Believe it or not we do try, here at Esquire, not to go in for triumphalist trumpet blowing or excessive, narcissistic self-regard. Honest, we do. We try really, really hard.
But sometimes, gentle reader, we fail. This month, I'm afraid to say, is one of those occasions. So if you are on the whole, and quite rightly, allergic to shameless self-promotion and egregious back-slapping, flamboyant fist bumping, hearty high-fiving and all the rest of it, then I urge you to skip straight to the paragraph a bit further down, beginning with the sentence: "But enough of that unseemly preening..."
Still here? Don't say I didn't warn you.
I've written before in this space about awards, and especially awards ceremonies: the morality-shredding meretriciousness of them, obviously, but more than that the knuckle-gnawing boredom and toe-curling mortification of them. All that warm white vino collapso, all that irradiated beef, all those awful outfits, all those endless speeches, all those mirthless topical "jokes" told by all those Z-list comperes. Of course, it's easy to be cynical and jaded and snobby about awards – believe me, it really is – until you win one. At those moments, they seem like a very good idea indeed. Suddenly, the plonk tastes sweeter, the flambéed fish-chicken dish seems tastier, and the fact that you are dressed like a provincial hotel waiter ceases to be a cause for discomfort or concern. You are a winner. In a cummerbund, true. But still a winner.
The PPA Writer of the Year is the most prestigious award for journalism in British magazines and in the four years we've been eligible for it, since we rebooted Esquire in 2011, we've won it three times. Will Self won it for his writing in Esquire in 2012, Tim Lewis won in 2014, and, in July of this year, Will Self won again. (Let's pretend 2013 didn't happen, shall we?)
In the same period we received more nominations for PPA writing awards than any other magazine – men's, women's or Horse & Hound. That Esquire dream team in full: Sanjiv Bhattacharya (twice), Giles Coren (twice), Johnny Davis, Dan Davies, AA Gill (three times!) and Jeremy Langmead have all, since 2012, been shortlisted for PPAs for their writing in Esquire.
It's almost embarrassing, isn't it? I mean, come on other magazines! Commission some decent words why don't you? But actually I'm not embarrassed. It's gratifying when good work is recognised and rewarded, and all those mentioned have, over the past few years, supplied Esquire – and you – with elegant, incisive, witty, irreverent journalism. Long may they continue to do so.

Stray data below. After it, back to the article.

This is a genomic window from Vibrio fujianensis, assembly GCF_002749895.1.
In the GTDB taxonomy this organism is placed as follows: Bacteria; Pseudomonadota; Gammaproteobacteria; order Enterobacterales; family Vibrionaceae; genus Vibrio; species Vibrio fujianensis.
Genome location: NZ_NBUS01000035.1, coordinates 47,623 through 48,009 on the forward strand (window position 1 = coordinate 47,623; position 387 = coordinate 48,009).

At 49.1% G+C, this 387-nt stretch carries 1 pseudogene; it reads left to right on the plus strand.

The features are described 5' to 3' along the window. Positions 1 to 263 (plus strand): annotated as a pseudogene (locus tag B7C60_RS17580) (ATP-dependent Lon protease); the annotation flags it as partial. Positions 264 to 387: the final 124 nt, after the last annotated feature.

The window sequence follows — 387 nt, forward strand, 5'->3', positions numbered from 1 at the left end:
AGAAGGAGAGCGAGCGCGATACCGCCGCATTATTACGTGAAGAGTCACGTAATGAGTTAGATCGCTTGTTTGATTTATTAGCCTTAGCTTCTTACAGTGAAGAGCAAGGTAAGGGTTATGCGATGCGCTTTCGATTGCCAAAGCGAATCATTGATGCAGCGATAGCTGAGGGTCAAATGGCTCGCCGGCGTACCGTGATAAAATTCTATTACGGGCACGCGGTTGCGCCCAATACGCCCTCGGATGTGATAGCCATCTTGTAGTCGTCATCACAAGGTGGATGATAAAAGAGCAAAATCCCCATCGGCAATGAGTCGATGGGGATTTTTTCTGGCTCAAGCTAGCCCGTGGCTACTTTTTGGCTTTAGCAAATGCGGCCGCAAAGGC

That said, the writing isn't, I hope, the only strength of Esquire. (And these aren't the only awards we've won in this period. Heavens, no! We've also won gongs for design, digital, sub-editing, landscape gardening and, I believe, cake baking.)
Another thing we pride ourselves on: getting the big exclusive interviews that others can only gnash their teeth and stamp their feet about – before hastily cobbling together a spoiler.
As I think I've mentioned in the interview on page 164 – possibly more than once – this is not the first time Daniel Craig has appeared on the cover of Esquire. In fact, since that 2011 reboot, this is his third appearance. The last time was in the autumn of 2012 when he was promoting Skyfall, his third film as James Bond, which went on to gross more than $1bn worldwide, almost double the best of any previous Bond, and become the most successful film of any kind to date at the British box office.
Daniel and his team chose Esquire for the exclusive Bond photoshoot and interview on that occasion and they've done so again, for Spectre, the new movie, which will be released in British cinemas on 26 October.
You can make of that decision what you will. But I must say I feel quite flattered about the fact that just as James Bond chooses Aston Martin for his wheels, Omega for his wristwatch and Belvedere vodka for his martini, so he chooses Esquire for his men's magazine.
You may see Daniel on the cover of other glossy monthlies in the weeks and months to come but only Esquire gets its own, straight-from-the-secret-agent's-mouth insight into the making of the most anticipated blockbuster of the season.
Those of you who, like 007, enjoy top-notch writing will, I hope, find plenty of that in this issue, too. Both Will Self and Tim Lewis contribute to our special Esquire Eats section, alongside our globetrotting food editor, Tom Parker Bowles. Tim also conducts a very lively interview with the pre-eminent American novelist of the day, Jonathan Franzen. Our columnists AA Gill and Jeremy Langmead are in their usual places, alongside Russell Norman. Will Storr, another fine Esquire writer, has a remarkable story about one man's utopian dream slash massive midlife crisis. (Aren't all midlife crises utopian dreams? Maybe so.) And, of course, we offer everything you would expect in the way of cars and culture, fashion and fitness, sport and style, gadgets and grooming.
But enough of that unseemly preening…
Oh, dear. Out of space. Shame.
– Alex Bilmes
Esquire's October issue is out in newsagents now, or subscribe online.